SFA makes its case for rule changes

The Swiss Funds Association (SFA) has submitted proposals it says should help safeguard the competitiveness of the jurisdiction as an asset management location.

The proposals were submitted in light of ongoing revisions suggested for the Swiss Federal Act on Collective Investment Schemes (CISA), specifically that the regulations need to “close gaps” and that CISA overall needs to be brought in line with the AIFM Directive.

However, the SFA has added proposals regarding taxation, which it feels should be part of any overall revision in light of the need to maintain competitiveness.
CISA will for the first time bring all collective investments under the oversight of local regulator FINMA. It should also facilitate the opening of branch offices in Switzerland of foreign asset managers.

Other key areas the SFA addresses in its own proposals affect custody and distribution.

“As regards custody, the proposed shift in the burden of proof in the case of the liability of the custodian bank for custody by sub-custodians abroad will likely be necessary for Swiss regulations to be recognized by the EU,” the SFA states.

“The Federal Council’s proposals in this regard will also improve investor protection, and the SFA considers them sensible. However, the standpoint of the custodian banks also has to be taken into account here.”

“As regards distribution, although the SFA accepts replacing the term “public advertising” with “distribution”, it proposes adding certain necessary details to prevent misunderstandings and undesired results. Certain minimum requirements for the distribution of foreign collective investments schemes to qualified investors also make sense. However, in this regard the SFA is against the proposal that the newly created representative should “at all times” monitor the equivalence of asset management, custody and investor protection at the domicile of the collective investment scheme concerned.”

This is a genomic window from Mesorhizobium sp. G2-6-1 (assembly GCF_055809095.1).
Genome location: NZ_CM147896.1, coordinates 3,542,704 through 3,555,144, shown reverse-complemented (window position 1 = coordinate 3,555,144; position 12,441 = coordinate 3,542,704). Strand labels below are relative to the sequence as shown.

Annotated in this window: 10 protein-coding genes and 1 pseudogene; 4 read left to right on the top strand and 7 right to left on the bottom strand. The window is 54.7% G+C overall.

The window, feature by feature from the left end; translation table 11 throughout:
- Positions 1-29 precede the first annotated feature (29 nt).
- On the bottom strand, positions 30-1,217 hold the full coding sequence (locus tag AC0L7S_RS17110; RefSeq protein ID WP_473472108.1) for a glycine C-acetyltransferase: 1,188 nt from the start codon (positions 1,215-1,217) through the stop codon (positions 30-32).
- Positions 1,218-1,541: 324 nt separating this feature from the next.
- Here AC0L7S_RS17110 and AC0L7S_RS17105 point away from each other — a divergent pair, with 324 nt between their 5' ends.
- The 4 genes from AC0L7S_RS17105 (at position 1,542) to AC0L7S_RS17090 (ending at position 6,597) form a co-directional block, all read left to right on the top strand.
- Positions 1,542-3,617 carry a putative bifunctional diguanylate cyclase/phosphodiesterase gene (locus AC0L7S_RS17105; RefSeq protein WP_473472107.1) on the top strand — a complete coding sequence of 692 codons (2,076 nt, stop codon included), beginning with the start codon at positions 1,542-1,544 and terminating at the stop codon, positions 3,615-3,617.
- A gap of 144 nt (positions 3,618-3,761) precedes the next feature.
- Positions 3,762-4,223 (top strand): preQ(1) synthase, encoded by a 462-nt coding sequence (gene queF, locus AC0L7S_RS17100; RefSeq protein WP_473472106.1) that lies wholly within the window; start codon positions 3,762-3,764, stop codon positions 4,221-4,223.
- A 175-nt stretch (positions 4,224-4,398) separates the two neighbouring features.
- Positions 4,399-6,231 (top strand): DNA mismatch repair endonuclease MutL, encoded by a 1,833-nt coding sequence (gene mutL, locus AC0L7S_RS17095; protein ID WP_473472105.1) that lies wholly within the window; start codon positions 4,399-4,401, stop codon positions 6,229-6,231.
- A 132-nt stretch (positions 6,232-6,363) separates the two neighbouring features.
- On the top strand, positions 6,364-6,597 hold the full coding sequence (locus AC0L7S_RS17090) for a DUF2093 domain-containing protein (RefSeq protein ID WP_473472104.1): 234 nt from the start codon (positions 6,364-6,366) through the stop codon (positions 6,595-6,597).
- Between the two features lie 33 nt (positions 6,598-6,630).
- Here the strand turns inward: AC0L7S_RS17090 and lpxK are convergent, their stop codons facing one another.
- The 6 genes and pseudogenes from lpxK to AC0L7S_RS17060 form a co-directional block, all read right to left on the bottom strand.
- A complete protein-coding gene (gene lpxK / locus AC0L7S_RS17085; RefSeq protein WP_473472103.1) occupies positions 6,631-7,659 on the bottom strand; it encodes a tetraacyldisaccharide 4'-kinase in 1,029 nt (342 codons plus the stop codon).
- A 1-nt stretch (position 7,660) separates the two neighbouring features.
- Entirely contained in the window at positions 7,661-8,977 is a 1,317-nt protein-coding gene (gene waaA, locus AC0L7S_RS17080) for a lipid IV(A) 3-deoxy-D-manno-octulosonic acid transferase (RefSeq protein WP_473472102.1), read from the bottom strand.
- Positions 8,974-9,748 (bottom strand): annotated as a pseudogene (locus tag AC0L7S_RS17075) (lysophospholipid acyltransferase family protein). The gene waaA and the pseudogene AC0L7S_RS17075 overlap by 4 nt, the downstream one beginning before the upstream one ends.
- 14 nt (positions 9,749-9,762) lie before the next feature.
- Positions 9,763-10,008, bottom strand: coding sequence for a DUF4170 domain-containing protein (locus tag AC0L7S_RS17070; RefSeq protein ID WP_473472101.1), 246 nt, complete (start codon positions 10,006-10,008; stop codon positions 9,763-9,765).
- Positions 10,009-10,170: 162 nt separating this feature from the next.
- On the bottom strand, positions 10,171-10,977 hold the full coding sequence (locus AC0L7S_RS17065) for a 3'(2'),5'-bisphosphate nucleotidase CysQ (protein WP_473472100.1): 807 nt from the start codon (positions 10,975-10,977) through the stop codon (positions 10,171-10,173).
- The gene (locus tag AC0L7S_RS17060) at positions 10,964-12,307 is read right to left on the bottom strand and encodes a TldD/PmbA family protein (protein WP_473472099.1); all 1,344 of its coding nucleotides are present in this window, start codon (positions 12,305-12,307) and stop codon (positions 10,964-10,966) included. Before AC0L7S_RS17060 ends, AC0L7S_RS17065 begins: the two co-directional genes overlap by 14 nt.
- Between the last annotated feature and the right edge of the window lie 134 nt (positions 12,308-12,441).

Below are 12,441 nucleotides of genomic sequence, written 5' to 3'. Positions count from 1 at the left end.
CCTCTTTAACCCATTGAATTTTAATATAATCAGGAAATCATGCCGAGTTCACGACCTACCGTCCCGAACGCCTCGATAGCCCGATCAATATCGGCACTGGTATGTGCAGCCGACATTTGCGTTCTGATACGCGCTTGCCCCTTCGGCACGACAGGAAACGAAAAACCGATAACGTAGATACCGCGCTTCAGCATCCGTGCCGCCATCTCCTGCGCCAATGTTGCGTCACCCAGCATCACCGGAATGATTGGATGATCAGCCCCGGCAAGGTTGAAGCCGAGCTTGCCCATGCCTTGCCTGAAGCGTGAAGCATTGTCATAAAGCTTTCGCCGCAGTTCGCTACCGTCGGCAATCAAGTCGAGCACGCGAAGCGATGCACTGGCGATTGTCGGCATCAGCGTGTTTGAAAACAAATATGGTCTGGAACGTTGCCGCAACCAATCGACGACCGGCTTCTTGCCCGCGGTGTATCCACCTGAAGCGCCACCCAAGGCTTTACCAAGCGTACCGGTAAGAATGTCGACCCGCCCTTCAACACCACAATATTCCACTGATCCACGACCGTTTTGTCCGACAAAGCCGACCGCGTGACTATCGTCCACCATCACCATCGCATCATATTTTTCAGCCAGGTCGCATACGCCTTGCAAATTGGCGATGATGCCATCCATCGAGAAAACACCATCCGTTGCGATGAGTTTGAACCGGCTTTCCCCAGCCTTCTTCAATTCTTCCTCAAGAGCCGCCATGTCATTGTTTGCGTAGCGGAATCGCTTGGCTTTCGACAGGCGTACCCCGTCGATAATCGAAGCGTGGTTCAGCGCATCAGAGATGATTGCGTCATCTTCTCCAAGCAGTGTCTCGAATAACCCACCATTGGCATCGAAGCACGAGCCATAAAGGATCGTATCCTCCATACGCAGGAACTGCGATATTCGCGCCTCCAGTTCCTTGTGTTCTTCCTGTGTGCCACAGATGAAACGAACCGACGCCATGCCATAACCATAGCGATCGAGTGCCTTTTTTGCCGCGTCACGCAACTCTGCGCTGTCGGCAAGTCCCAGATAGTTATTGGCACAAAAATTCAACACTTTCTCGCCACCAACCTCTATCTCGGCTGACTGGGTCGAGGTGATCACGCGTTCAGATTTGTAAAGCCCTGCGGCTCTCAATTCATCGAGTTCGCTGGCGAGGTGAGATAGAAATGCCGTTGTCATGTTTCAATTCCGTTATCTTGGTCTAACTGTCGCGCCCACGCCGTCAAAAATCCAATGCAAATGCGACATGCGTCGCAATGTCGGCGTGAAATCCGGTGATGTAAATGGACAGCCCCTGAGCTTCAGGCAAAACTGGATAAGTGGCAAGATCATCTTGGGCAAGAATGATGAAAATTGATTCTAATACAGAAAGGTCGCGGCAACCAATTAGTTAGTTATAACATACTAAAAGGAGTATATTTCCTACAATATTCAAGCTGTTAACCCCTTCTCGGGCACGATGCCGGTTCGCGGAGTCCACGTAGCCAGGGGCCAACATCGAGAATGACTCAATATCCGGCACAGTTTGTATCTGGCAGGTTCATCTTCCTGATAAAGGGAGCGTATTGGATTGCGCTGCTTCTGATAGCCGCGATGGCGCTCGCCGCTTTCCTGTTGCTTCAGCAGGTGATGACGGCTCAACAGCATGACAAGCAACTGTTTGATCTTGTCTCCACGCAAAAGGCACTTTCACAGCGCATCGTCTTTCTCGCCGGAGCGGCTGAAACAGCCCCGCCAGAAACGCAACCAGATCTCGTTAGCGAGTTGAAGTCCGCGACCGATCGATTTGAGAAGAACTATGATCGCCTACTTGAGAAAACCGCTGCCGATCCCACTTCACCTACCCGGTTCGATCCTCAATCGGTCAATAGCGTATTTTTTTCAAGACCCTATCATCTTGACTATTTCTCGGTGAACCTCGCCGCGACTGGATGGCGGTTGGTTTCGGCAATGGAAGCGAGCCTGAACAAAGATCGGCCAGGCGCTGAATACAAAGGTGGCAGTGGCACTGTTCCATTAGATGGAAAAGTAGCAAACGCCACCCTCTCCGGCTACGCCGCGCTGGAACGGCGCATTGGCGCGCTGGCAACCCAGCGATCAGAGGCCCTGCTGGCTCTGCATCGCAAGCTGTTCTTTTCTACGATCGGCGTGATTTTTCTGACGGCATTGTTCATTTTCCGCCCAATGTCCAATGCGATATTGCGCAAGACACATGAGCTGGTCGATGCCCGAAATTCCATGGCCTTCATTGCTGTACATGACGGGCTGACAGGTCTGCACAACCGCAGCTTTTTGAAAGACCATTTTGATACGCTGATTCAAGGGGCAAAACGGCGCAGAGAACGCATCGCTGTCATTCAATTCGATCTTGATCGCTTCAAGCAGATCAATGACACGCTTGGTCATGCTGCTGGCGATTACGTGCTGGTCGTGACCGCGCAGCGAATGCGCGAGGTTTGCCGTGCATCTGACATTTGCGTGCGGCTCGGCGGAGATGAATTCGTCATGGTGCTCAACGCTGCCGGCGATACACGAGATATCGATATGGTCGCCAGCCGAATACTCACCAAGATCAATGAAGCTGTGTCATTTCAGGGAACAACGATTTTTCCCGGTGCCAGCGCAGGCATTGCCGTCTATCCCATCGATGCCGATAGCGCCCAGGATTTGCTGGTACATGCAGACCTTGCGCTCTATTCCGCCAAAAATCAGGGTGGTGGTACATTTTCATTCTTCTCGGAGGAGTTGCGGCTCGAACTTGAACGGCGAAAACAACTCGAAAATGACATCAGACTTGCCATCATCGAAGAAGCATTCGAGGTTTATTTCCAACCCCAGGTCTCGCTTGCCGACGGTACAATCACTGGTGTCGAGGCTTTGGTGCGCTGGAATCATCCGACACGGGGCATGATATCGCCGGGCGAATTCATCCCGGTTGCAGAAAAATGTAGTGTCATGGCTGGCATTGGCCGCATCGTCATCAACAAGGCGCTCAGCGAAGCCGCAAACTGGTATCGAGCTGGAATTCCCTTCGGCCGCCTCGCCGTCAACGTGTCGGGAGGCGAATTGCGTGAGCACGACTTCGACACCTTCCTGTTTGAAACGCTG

The SFA adds that bringing local jurisdiction in line with EU rules by itself is not enough. It goes on to suggest that “The SFA therefore proposes moderate but effective changes to the law in the following areas: SICAVs, the definition of collective investment schemes (minimum number of investors/external management/single-investor funds), real estate funds and SICAVs, as well as Swiss limited partnerships for collective investment.”

“Unfortunately the explanatory report contains no provisions on the tax treatment of Swiss collective investment schemes. However, addressing this issue is also essential in the SFA’s opinion. The fiscal framework is increasingly becoming a key factor for Switzerland as a location for fund production, in particular versus competing European production locations. The SFA has therefore proposed improvements as regards taxation in respect of restructuring, real estate, and withholding tax.”

SFA president Martin Thommen said: “We want to have the most attractive environment possible for the further development of Switzerland as an asset management location. In light of the time pressure involved, the SFA welcomes the rapid action of the Federal Council, but cautions against exaggerations and unnecessary protectionism,”

A detailed statement is available from the association’s website www.sfa.ch.

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Jonathan Boyd
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